Second Life is a powerful education tool " Queen's Faculty of Education
Imagine having your children explore ancient Rome, enter a microorganism to study it from the inside, or perform in one of Shakespeare’s plays in the Globe Theatre, and all without leaving the classroom. It’s possible in the virtual world “Second Life”, and the Faculty of Education at Queen’s University is at the forefront in preparing teachers for the virtual learning environment.
“Teachers of the future will need to be as familiar with virtual worlds like ‘Second Life’ as they are with the every-day realities of the classroom,” suggests Rosa Bruno-Jofre, Dean of Education at Queen’s University. “The Second Life environment is unlike any other teaching venue. The educational applications are still in their infancy, and we are pioneering the way.”
Inside your computer, over 13 million “avatars” are living and socializing in Second Life, a virtual world spread out over millions of kilometres of virtual land. Last year, Education bought their own “island”, a piece of virtual land that is privately owned and operated. Here, they’ve built replicas of their real buildings, and they use them to help their students, faculty and staff become familiar with the virtual world.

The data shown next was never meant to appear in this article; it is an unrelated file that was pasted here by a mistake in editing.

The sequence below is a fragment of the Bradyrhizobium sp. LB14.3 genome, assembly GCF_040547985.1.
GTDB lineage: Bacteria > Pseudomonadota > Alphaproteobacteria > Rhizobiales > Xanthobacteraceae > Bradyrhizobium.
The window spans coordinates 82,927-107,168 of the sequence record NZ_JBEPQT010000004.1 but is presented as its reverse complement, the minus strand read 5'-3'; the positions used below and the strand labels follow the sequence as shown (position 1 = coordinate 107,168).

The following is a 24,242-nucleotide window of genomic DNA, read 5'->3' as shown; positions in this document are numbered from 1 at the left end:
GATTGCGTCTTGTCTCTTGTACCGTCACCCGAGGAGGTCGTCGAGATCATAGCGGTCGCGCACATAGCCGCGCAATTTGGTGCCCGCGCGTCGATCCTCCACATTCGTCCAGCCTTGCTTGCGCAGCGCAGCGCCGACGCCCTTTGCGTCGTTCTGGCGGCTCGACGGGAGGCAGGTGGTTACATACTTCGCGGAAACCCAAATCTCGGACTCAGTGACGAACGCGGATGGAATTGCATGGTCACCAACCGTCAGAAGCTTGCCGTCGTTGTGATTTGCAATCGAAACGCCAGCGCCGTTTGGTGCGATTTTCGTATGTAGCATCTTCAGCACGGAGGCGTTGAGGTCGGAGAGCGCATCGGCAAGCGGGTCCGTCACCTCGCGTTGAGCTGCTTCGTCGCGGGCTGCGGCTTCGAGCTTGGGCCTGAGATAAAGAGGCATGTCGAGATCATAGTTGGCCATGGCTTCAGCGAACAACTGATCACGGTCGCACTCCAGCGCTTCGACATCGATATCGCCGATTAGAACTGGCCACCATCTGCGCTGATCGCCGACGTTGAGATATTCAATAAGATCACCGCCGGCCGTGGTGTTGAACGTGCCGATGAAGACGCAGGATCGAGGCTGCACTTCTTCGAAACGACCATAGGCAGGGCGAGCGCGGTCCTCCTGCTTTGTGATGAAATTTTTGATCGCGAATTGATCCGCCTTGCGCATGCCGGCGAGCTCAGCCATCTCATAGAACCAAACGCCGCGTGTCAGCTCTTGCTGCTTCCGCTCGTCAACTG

“We know that kids are using virtual worlds at home, and we need to have a generation of teachers that are comfortable using it and understand the educational possibilities,” says Pat Dudley, Coordinator of Web Publishing and Emerging Technologies. “It’s having an increasing prominence in many of our courses.”
And the faculty isn’t just using it inside the classroom. Continuing Teacher Education (CTE) at Queen’s Faculty of Education offers modules that are taught using Second Life. The Faculty is also using Second Life for B.Ed. classes, new instructor orientation for CTE, and virtual conferences.
“We’re looking at using Second Life as a recruiting tool too,” says Stephanie Beauregard, Manager of e-learning Services. “Students from all over the world can attend designated orientation sessions on our virtual campus and ask questions in real time to our staff members without having to incur the cost of travel. Just think how that reduces carbon footprints.”
Even though the Faculty has been working with Second Life for over a year, they still feel they’ve only scratched the surface of its potential.
“You’re really only limited by your imagination,” adds Dudley, “and that’s what has us so excited.”
For more information visit http://educ.queensu.ca/e-services/it/second-life.html
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